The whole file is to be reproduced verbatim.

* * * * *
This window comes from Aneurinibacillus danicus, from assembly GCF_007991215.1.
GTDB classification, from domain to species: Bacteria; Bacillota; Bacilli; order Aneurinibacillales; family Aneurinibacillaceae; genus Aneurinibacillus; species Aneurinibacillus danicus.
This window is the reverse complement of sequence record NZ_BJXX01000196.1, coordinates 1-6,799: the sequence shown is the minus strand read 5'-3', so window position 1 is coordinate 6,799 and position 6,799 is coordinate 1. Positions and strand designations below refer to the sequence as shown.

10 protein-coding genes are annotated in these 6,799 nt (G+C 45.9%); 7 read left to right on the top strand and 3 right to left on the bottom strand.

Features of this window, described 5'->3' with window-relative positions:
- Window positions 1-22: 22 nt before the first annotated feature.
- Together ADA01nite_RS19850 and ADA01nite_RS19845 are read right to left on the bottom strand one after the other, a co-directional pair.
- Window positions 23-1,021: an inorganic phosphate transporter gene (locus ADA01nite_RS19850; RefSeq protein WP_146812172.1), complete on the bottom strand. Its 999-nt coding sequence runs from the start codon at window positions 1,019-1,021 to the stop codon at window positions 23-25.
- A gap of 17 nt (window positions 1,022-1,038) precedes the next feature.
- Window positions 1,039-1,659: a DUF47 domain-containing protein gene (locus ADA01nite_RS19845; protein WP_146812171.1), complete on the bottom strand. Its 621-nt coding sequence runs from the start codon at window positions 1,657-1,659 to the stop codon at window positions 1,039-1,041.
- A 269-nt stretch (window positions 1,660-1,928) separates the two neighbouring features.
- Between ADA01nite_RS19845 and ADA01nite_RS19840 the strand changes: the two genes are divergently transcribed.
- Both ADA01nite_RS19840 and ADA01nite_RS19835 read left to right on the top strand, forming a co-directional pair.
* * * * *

This window comes from Aneurinibacillus danicus, from assembly GCF_007991215.1.
GTDB classification, from domain to species: Bacteria; Bacillota; Bacilli; order Aneurinibacillales; family Aneurinibacillaceae; genus Aneurinibacillus; species Aneurinibacillus danicus.
This window is the reverse complement of sequence record NZ_BJXX01000196.1, coordinates 1-6,799: the sequence shown is the minus strand read 5'-3', so window position 1 is coordinate 6,799 and position 6,799 is coordinate 1. Positions and strand designations below refer to the sequence as shown.

10 protein-coding genes are annotated in these 6,799 nt (G+C 45.9%); 7 read left to right on the top strand and 3 right to left on the bottom strand.

Features of this window, described 5'->3' with window-relative positions:
- Window positions 1-22: 22 nt before the first annotated feature.
- Together ADA01nite_RS19850 and ADA01nite_RS19845 are read right to left on the bottom strand one after the other, a co-directional pair.
- Window positions 23-1,021: an inorganic phosphate transporter gene (locus ADA01nite_RS19850; RefSeq protein WP_146812172.1), complete on the bottom strand. Its 999-nt coding sequence runs from the start codon at window positions 1,019-1,021 to the stop codon at window positions 23-25.
- A gap of 17 nt (window positions 1,022-1,038) precedes the next feature.
- Window positions 1,039-1,659: a DUF47 domain-containing protein gene (locus ADA01nite_RS19845; protein WP_146812171.1), complete on the bottom strand. Its 621-nt coding sequence runs from the start codon at window positions 1,657-1,659 to the stop codon at window positions 1,039-1,041.
- A 269-nt stretch (window positions 1,660-1,928) separates the two neighbouring features.
- Between ADA01nite_RS19845 and ADA01nite_RS19840 the strand changes: the two genes are divergently transcribed.
- Both ADA01nite_RS19840 and ADA01nite_RS19835 read left to right on the top strand, forming a co-directional pair.